The Whys and Wherefores of Food Cravings

November 15th, 2017 | Posted in Info | Uncategorized

There are probably not many people out there who have never experienced a food craving. The term food craving refers to an intense desire to consume a specific food. In the past the desire to eat was largely governed by metabolic needs. However, today we live in a world where highly palatable food is available all day every day without the need to expend any energy to get it.

This is all well and good if you are craving a green salad, go ahead and eat it! However, often cravings are for sugary or fatty foods such as chocolate, cakes, crisps, potatoes and refined carbohydrates.

Here’s a look at some of the factors underlying food cravings:

Cravings, Dieting and Weight Loss

The relationship between food cravings and dieting is mixed. Multiple studies have concluded that calorie restriction for at least 12 weeks is associated with reduced food cravings (1), while others have shown that calorie restriction may increase food cravings. Frequent food cravings can slow down weight loss in those trying to lose weight (2).

Hormonal Factors

In menstruating women the monthly hormonal fluctuations can lead to increased food cravings with higher oestrogen levels leading to more sweet and carbohydrate cravings (3,4). Ghrelin is a hormone produced in the digestive tract that increases hunger. People with higher ghrelin have significantly more food cravings. Higher cortisol, insulin, and chronic stress are all predictive of future weight gain (5).

Junk the Junk

Research has found that in people who are susceptible to obesity cravings are increased by junk food consumption and even persist for several weeks after eating junk food (6). Some individuals may even have an addictive-like response to highly processed foods containing fats and/or refined carbohydrates (7).

Take Control

Feeling in control of eating is associated with greater weight loss. This suggests it is the behaviour that follows food cravings rather than simply their frequency that contributes to successful weight management (8).


Some research suggests that exercisers have more frequent cravings and greater difficulty in resisting eating compared to non exercisers. This may be attributable to greater energy demands. However, in the long term exercise may reduce food cravings and increase the ability to resist cravings, particularly in men (9).

One study found that office workers who engaged in a 5 minute microbout of moderate intensity exercise 6 times over the course of the day had improved energy and mood and reduced food cravings (10).

Blood sugar imbalances

Your body needs to maintain stable blood sugar levels in order for you to function physically and mentally. If you eat sugary foods, refined carbohydrates and processed foods or drink caffeinated drinks or alcohol you may be on a blood sugar roller coaster with the lows accompanied by a desire for another pick me up.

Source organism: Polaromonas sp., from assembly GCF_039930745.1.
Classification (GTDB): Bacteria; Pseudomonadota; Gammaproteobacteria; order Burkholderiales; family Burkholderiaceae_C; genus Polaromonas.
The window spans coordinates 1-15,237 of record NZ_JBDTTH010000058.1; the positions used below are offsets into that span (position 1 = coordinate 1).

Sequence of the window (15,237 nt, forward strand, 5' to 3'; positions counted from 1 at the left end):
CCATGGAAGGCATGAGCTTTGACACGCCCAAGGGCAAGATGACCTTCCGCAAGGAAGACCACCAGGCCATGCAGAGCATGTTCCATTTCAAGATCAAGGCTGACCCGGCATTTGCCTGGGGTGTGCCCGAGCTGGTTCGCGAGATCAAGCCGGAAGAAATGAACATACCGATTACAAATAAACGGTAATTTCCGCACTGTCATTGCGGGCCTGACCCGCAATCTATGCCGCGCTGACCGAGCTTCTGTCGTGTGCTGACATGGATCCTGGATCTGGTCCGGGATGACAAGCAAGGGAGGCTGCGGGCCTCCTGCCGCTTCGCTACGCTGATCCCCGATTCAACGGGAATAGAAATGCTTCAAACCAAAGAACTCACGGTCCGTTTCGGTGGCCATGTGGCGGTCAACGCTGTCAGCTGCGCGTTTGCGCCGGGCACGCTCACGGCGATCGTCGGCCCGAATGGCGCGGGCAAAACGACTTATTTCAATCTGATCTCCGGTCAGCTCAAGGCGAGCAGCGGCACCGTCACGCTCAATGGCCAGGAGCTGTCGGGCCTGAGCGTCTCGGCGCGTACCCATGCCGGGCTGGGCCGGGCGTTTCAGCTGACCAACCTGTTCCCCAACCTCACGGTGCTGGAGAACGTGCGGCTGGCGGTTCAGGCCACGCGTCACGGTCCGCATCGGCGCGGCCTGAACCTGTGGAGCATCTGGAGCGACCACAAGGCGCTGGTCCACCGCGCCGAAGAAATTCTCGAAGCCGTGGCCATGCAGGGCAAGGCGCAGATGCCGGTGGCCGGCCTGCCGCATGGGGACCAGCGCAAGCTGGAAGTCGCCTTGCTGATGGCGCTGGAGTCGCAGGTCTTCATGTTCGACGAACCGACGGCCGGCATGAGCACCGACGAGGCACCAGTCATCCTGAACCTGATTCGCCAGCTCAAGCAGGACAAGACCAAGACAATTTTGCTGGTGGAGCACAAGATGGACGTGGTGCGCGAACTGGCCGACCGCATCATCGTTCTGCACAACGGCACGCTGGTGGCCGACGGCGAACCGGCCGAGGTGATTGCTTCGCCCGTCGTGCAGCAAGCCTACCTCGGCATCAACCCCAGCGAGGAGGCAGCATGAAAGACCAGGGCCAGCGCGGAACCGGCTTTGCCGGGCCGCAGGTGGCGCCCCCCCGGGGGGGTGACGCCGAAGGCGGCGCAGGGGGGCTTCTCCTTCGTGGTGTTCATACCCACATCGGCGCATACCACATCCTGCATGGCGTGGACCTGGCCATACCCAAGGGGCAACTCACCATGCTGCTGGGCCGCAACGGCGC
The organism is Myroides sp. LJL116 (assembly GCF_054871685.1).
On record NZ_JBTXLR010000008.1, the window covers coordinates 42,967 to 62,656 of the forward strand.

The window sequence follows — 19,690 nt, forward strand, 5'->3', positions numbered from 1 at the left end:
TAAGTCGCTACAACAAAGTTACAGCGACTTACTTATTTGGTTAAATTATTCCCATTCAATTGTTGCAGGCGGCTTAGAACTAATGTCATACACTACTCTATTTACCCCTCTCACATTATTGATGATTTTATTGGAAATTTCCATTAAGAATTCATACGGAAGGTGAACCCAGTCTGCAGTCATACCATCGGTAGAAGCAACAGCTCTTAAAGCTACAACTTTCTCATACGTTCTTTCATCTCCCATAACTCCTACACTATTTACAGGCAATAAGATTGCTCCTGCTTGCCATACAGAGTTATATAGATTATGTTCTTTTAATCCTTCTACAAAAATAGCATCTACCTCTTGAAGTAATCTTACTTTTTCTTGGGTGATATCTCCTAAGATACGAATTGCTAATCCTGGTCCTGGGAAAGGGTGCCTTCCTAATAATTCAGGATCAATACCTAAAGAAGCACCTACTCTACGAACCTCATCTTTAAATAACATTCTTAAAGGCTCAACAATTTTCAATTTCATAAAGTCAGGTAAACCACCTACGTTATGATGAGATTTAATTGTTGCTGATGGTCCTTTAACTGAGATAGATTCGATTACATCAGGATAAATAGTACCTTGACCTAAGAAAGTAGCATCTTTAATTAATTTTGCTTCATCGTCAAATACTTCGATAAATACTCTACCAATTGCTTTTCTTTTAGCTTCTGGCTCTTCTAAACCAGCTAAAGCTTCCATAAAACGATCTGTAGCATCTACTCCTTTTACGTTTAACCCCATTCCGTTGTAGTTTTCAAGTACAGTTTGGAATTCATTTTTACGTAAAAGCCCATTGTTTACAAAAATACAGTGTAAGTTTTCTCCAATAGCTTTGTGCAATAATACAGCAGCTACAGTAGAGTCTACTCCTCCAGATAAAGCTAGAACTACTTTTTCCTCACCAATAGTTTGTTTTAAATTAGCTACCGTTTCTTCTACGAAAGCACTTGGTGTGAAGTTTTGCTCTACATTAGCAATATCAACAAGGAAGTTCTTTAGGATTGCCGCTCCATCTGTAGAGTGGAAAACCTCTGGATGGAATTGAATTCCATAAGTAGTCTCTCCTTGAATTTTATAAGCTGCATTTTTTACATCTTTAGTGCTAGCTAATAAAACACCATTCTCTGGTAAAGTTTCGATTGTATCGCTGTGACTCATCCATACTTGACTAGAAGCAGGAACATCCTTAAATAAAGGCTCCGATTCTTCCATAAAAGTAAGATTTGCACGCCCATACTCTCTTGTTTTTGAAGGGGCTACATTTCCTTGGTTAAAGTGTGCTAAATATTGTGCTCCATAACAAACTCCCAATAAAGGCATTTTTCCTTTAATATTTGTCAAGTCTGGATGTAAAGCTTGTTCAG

Food intolerances

We often crave the foods to which we are intolerant. This is thought to be due to the release of endorphins (feel good chemicals) when the culprit foods are eaten. We then become addicted to the endorphins and crave the foods that cause their release.

Nutritional deficiencies

If your body is malnourished it may crave the foods it needs.

Irregular eating patterns

The body likes routine. Not eating breakfast or getting overly hungry can lead to cravings later in the day and possibly uncontrolled eating in the evening. 


Thirst is often mistaken for hunger and particularly for the need for sugar.

Boredom or stress

Food may be used to distract us from both boredom and stress.



  1. 1. Obes Rev. 2017 Oct;18(10):1122-1135. Extended calorie restriction suppresses overall and specific food cravings: a systematic review and a meta-analysis. Kahathuduwa CN, Binks M, et al.
  2. 2. J Behav Med. 2017 Aug;40(4):565-573. Impact of food craving and calorie intake on body mass index (BMI) changes during an 18-month behavioral weight loss trial. Buscemi J, Rybak TM et al.
  3. 3. Curr Obes Rep. 2017 Jul 31. Weight Loss and Appetite Control in Women. Hintze LJ, Mahmoodianfard S et al.
  4. 4. Physiol Behav. 2016 Oct 15;165:304-12. Estradiol, SHBG and leptin interplay with food craving and intake across the menstrual cycle. Krishnan S, Tryon RR, Horn WF et al.
  5. 5. Obesity (Silver Spring). 2017 Apr;25(4):713-720. Stress, cortisol, and other appetite-related hormones: Prospective prediction of 6-month changes in food cravings and weight. Chao AM, Jastreboff AM et al.
  6. 6. Neuropsychopharmacology. 2016 Dec;41(13):2977-2986. Eating ‘Junk-Food’ Produces Rapid and Long-Lasting Increases in NAc CP-AMPA Receptors: Implications for Enhanced Cue-Induced Motivation and Food Addiction. Oginsky MR, Goforth PB et al.
  7. 7. Appetite. 2017 Aug 1;115:45-53. Wanting and liking: Separable components in problematic eating behavior? Polk SE, Schulte EM et al.
  8. 8. Eur J Clin Nutr. 2017 May;71(5):625-630. It is not how much you crave but what you do with it that counts: behavioural responses to food craving during weight management. Smithson EF, Hill AJ.
  9. 9. Appetite. 2017 Nov 1;118:82-89. Cross-sectional and longitudinal associations between different exercise types and food cravings in free-living healthy young adults. Drenowatz C, Evensen L et al.
  10. 10. Int J Behav Nutr Phys Act. 2016 Nov 3;13(1):113. Effect of frequent interruptions of prolonged sitting on self-perceived levels of energy, mood, food cravings and cognitive function. Bergouignan A, Legget KT et al.